Hardy Tulips That Bloom for Years

These enduring beauties will brighten up any garden.
Tulip collection

Tulip collection

Tulips edge out daffodils for intense spring color

Photo by: Photo by Felder Rushing

Photo by Felder Rushing

Tulips edge out daffodils for intense spring color

For most of the country, the beloved, regal tulip is one of the most frustrating bulbs to grow for more than just one season.

Truth is, most are best planted as one-shot annuals. Luckily, new tulip bulbs come ready to bloom their hearts out the first season, and are priced affordably enough to toss into the compost after they finish flowering. 

To survive and bloom again the next year as true perennials, they require cold winters, moist springs, perfectly well-drained soil, and no water at all during hot, baking summers. Miss any of these, and the bulbs will rot, fail to split into new bulbs, or refuse to form new flower buds. 

Still, there are several groups of tulips which can survive for years in USDA Zones 3-9 as long as summers are dry and winters are chilly if not downright cold. 

Give Them Their Best Shot

Tulips can tolerate frost and moderate late freezes; as long as the buried buds aren’t hurt, even those with frozen leaves can go on to bloom. 

But one thing tulips will not tolerate is staying wet. The bulbs must not – repeat, must not – be planted in heavy or clay soils, or they will simply rot. No way around this except to amend the soil with organic matter, or plant shallow in raised beds with several inches of soil piled above them. Or simply plant them deeply in containers set on top of heavier or clay soils, which can be moved out of the way of summer rains.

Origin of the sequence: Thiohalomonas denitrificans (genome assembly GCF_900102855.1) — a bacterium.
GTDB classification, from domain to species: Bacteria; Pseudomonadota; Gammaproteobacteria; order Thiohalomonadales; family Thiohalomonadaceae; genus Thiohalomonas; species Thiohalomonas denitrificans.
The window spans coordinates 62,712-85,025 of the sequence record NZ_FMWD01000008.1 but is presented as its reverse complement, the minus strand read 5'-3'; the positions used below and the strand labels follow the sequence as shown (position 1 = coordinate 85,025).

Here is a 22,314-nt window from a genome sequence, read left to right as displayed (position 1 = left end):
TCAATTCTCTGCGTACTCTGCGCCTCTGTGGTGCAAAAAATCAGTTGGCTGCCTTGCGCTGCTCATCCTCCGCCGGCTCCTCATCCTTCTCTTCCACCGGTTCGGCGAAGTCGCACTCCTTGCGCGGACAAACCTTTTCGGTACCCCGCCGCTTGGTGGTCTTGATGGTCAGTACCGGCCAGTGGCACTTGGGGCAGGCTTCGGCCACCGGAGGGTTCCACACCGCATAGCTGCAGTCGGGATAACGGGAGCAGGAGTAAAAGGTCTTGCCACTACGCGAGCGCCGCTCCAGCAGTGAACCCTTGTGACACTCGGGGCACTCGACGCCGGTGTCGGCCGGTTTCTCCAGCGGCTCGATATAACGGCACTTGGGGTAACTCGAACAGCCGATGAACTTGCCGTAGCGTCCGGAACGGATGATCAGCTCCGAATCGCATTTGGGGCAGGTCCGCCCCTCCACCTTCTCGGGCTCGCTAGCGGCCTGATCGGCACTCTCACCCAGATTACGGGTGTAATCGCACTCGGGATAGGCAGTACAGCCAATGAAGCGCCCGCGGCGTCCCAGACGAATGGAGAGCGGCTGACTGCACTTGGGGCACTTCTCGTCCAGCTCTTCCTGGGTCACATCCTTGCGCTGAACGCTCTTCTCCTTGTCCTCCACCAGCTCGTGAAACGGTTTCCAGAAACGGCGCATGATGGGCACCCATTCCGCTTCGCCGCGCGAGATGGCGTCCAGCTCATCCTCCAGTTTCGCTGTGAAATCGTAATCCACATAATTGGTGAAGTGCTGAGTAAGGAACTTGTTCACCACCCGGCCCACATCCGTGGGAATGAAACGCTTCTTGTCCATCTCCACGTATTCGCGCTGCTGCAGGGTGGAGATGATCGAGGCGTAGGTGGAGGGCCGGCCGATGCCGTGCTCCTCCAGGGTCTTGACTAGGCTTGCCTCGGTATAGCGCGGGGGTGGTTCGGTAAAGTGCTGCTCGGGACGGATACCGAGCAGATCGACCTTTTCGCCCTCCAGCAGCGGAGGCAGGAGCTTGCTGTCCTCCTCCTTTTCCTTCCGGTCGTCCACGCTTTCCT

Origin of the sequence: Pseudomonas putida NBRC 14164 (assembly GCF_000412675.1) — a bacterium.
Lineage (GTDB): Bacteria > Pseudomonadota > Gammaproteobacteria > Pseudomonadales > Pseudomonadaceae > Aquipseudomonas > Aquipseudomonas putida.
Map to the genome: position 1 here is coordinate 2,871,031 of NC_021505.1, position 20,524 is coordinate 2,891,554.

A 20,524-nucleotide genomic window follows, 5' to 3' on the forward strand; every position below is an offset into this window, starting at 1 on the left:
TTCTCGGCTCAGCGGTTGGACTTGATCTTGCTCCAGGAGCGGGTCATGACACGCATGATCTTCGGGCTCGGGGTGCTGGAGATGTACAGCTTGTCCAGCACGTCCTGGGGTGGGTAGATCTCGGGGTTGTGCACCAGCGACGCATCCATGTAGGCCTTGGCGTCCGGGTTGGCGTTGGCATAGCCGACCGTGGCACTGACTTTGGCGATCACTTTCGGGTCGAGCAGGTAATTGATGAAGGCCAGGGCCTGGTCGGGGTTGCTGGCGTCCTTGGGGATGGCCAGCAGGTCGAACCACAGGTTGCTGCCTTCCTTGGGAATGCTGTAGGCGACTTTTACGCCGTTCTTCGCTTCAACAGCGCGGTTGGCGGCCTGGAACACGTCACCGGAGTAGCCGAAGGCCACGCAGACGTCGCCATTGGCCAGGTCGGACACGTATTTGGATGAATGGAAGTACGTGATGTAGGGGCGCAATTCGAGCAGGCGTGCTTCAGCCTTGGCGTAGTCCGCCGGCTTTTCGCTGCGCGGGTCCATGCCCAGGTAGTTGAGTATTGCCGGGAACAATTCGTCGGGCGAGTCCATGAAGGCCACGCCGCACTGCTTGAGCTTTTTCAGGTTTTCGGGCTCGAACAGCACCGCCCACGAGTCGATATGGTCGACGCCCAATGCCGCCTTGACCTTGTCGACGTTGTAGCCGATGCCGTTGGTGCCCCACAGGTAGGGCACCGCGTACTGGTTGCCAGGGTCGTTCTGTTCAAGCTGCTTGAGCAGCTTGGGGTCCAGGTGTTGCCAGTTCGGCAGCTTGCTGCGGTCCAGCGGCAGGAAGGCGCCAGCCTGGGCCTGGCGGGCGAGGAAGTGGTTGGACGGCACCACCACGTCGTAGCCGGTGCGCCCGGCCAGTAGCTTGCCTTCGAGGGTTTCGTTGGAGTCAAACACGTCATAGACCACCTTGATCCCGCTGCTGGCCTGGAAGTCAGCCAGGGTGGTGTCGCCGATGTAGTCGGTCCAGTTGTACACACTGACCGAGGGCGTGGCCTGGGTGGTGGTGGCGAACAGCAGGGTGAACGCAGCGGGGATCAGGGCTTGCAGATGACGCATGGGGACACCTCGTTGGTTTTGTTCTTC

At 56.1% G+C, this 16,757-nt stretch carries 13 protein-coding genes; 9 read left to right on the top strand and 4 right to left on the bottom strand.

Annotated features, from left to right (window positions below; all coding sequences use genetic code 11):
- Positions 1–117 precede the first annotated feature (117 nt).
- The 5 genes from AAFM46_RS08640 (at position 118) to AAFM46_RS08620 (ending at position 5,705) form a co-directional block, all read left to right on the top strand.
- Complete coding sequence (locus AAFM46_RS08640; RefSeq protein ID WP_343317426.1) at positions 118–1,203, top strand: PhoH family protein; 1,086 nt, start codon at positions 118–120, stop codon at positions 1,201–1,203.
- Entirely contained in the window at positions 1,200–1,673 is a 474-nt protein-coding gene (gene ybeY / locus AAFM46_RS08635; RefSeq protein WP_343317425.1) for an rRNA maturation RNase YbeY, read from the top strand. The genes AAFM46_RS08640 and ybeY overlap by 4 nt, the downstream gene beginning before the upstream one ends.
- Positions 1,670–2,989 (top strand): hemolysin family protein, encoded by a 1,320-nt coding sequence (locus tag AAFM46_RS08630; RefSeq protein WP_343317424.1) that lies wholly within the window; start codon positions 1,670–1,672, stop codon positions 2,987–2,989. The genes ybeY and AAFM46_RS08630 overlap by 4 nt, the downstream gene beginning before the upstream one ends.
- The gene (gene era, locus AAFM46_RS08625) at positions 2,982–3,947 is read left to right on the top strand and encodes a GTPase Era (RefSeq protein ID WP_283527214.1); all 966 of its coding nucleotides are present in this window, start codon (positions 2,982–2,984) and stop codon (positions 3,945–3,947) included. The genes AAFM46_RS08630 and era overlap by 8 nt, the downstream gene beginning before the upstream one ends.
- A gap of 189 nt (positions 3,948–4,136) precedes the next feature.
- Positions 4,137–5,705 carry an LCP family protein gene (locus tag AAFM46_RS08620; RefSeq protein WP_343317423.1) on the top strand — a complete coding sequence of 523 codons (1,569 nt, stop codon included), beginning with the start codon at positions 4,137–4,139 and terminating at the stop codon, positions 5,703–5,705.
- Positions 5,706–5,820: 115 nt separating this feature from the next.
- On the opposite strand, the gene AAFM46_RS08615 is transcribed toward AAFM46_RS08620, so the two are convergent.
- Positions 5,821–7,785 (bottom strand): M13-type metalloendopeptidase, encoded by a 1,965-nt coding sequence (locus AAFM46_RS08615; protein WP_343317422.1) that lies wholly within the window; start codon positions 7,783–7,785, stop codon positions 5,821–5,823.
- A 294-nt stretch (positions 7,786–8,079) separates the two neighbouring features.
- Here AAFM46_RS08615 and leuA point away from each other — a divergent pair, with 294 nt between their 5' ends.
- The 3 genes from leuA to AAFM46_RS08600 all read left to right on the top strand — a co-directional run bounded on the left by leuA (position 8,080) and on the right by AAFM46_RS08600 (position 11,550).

When planting, add a scant handful of all-purpose bulb food – not just bone meal – to the soil underneath the bulbs. Plant tulips deeper than other bulbs – up to five or six inches deep – and cover the planting area with mulch. Water deeply, and let ‘em go!

Recreate “Back Home” Conditions

All that said, there are still hurdles to getting tulips to survive more than a year or two. Most are native to the hills and mountains of eastern Europe and central Asia where soils are gritty, winters are cold, and summers are brutally hot and dry. Emphasis on dry.

If tulips stay wet while dormant in the summer, they rot, often with fungal diseases. If they don’t get enough cold in the winter, or their leaves are cut before they turn yellow, they will fail to divide into new bulbs or set flower buds for the following year. 

Best Shots at Perennializing

While most fancy tulips bloom well for only 1 or 2 years, Darwin and Fosteriana hybrids, and the smaller “species” tulips, usually form new flower buds early, making them probably the best candidates for reblooming. 

The “sylvestris” group of tulips will grow even in light shade under deciduous shrubs such as althea and Forsythia which are not watered a lot in the summer. This foot-tall, fragrant European woodland tulip has naturalized for decades in old American gardens.  

My favorite hardy tulips, the clusiana hybrids, are not as showy as the larger-flowering kinds but are super durable when planted in summer-dry or neglected spots.  

Good Luck! 

Cold is not an issue unless your garden gets none at all, in which case the bulbs should be dug after the foliage dies down in the spring, stored dry all summer, then refrigerated for a couple of months (crisper, not freezer) before replanting in the fall. 

All this without even mentioning voles and chipmunks. Savvy gardeners plant in sunken baskets made of half-inch “hardware cloth” to foil burrowing critters.

But as long as you stick with the types I mentioned, plant in sunny, well-drained soils, and leave them alone all summer, you can enjoy the glory of tulips for years to come.

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